Over the next few years, Mao Zedong enrolled and dropped out of a police academy, a soap-production school, a law school, an economics school, and the government-run Changsha Middle School.[35] Studying independently, he spent much time in Changsha's library, reading core works of classical liberalism such as Adam Smith's The Wealth of Nations and Montesquieu's The Spirit of the Laws, as well as the works of western scientists and philosophers such as Darwin, Mill, Rousseau, and Spencer.[36] Viewing himself as an intellectual, years later he admitted that at this time he thought himself better than working people.[37] He was inspired by Friedrich Paulsen, whose liberal emphasis on individualism led Mao to believe that strong individuals were not bound by moral codes but should strive for the greater good, and that the "end justifies the means" conclusion of Consequentialism.[38] His father saw no use in his son's intellectual pursuits, cut off his allowance and forced him to move into a hostel for the destitute.[39]

Mao Zedong in 1913

Mao desired to become a teacher and enrolled at the Fourth Normal School of Changsha, which soon merged with the First Normal School of Changsha, widely seen as the best in Hunan.[40] Befriending Mao, professor Yang Changji urged him to read a radical newspaper, New Youth (Xin qingnian), the creation of his friend Chen Duxiu, a dean at Peking University. Although a Chinese nationalist, Chen argued that China must look to the west to cleanse itself of superstition and autocracy.[41] Mao published his first article in New Youth in April 1917, instructing readers to increase their physical strength to serve the revolution.[42] He joined the Society for the Study of Wang Fuzhi (Chuan-shan Hsüeh-she), a revolutionary group founded by Changsha literati who wished to emulate the philosopher Wang Fuzhi.[43]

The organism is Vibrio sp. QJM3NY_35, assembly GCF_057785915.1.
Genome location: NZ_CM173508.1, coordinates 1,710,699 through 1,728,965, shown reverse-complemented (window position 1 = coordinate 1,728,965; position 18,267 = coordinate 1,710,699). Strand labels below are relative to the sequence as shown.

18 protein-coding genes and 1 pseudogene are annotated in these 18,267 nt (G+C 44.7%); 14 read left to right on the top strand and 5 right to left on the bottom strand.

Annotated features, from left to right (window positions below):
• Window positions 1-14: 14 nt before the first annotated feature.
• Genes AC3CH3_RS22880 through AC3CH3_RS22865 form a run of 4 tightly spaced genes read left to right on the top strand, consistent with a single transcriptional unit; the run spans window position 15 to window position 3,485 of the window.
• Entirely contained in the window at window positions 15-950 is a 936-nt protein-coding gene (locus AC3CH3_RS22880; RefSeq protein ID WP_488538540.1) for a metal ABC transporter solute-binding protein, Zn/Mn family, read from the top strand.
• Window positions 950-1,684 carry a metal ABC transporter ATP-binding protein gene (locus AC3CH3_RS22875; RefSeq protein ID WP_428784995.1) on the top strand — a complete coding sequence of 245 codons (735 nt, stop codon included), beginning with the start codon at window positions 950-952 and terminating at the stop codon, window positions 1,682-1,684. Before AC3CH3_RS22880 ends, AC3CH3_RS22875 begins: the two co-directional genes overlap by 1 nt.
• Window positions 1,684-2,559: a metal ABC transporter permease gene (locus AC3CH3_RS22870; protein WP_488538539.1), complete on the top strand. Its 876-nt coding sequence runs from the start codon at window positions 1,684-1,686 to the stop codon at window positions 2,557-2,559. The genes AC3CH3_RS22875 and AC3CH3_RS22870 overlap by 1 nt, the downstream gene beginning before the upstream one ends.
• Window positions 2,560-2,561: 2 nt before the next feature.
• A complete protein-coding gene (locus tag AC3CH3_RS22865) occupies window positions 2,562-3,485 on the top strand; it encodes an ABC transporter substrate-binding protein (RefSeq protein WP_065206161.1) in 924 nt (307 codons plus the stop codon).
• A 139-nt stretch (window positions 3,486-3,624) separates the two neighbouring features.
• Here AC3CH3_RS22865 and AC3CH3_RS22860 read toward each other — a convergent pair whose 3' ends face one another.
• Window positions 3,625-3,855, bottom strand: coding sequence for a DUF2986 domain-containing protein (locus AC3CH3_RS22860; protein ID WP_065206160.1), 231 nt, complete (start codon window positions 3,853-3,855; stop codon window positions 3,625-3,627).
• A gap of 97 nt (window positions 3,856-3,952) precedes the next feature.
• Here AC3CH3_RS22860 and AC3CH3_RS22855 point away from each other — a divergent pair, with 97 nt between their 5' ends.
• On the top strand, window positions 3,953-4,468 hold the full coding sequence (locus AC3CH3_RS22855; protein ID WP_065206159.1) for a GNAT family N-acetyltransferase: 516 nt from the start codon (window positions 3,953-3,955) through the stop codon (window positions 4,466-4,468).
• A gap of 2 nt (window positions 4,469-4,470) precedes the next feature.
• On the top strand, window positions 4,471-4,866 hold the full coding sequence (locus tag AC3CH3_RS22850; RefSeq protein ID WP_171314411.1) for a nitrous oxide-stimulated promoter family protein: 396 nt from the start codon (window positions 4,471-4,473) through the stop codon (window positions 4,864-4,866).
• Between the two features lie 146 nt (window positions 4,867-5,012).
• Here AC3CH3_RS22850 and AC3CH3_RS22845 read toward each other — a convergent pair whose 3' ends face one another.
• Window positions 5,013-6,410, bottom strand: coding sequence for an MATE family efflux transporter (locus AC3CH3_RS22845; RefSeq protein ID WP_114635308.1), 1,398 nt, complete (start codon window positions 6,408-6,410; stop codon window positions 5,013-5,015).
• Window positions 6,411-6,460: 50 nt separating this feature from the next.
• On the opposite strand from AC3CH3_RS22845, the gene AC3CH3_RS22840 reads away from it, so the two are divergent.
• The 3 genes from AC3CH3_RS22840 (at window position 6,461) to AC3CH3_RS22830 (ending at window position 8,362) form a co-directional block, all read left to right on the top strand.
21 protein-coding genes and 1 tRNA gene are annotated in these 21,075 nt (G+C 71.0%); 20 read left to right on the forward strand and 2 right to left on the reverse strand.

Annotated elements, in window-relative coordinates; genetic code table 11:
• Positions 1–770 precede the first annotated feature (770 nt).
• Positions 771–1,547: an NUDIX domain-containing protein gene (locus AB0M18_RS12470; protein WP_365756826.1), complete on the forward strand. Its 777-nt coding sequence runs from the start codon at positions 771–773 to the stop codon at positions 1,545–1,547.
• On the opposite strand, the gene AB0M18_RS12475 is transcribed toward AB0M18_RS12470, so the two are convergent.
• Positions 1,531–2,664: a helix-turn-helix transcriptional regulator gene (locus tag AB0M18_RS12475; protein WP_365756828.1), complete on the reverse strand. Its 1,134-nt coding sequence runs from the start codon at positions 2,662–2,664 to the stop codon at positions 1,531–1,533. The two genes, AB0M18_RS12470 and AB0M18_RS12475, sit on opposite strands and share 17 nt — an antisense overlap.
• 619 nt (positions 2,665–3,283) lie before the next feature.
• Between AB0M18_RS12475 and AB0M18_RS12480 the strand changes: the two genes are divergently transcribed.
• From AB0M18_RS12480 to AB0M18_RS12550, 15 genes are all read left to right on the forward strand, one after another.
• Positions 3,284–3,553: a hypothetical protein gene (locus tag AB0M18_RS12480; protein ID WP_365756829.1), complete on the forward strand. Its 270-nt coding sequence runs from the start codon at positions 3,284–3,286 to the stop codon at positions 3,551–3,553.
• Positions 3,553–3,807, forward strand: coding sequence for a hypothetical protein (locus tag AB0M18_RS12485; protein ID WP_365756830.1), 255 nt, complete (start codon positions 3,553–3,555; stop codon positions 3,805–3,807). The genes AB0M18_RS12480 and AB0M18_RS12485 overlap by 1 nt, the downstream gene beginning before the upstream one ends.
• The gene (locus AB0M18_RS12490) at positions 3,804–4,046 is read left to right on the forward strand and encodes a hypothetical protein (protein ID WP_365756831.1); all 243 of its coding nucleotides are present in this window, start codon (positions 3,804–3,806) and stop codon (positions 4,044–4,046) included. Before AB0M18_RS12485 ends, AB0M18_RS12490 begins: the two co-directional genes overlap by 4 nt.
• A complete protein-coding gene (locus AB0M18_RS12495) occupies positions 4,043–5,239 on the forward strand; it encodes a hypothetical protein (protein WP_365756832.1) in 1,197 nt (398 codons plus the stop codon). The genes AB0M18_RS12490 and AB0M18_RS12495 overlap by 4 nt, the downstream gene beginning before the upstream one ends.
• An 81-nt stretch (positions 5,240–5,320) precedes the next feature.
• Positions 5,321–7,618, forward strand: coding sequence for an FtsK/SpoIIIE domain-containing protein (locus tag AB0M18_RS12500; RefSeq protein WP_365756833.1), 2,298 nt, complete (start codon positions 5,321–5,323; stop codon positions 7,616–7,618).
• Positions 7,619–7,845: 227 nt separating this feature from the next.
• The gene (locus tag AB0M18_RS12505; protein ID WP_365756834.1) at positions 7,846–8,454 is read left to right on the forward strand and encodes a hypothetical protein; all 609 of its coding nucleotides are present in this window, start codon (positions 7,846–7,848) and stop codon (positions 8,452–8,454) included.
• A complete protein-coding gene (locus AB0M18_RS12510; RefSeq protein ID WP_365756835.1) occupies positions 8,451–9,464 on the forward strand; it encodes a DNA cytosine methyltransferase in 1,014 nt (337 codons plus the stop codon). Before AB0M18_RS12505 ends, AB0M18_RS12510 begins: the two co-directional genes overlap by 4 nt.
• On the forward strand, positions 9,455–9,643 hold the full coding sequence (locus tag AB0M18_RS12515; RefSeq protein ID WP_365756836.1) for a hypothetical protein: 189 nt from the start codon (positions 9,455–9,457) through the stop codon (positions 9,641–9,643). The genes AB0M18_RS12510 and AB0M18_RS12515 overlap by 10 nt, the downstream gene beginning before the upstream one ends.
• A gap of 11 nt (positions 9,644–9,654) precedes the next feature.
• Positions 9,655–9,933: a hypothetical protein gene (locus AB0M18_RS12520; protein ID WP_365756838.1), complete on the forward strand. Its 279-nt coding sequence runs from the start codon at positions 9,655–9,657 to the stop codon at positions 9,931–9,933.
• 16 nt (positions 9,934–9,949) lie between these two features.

In his first school year, Mao befriended an older student, Xiao Zisheng; together they went on a walking tour of Hunan, begging and writing literary couplets to obtain food.[44] A popular student, in 1915 Mao was elected secretary of the Students Society. He organized the Association for Student Self-Government and led protests against school rules.[45] In spring 1917, he was elected to command the students' volunteer army, set up to defend the school from marauding soldiers.[46] Increasingly interested in the techniques of war, he took a keen interest in World War I, and also began to develop a sense of solidarity with workers.[47] Mao undertook feats of physical endurance with Xiao Zisheng and Cai Hesen, and with other young revolutionaries they formed the Renovation of the People Study Society in April 1918 to debate Chen Duxiu's ideas. Desiring personal and societal transformation, the Society gained 70–80 members, many of whom would later join the Communist Party.[48] Mao graduated in June 1919, ranked third in the year.[49]

Other Languages
Afrikaans: Mao Zedong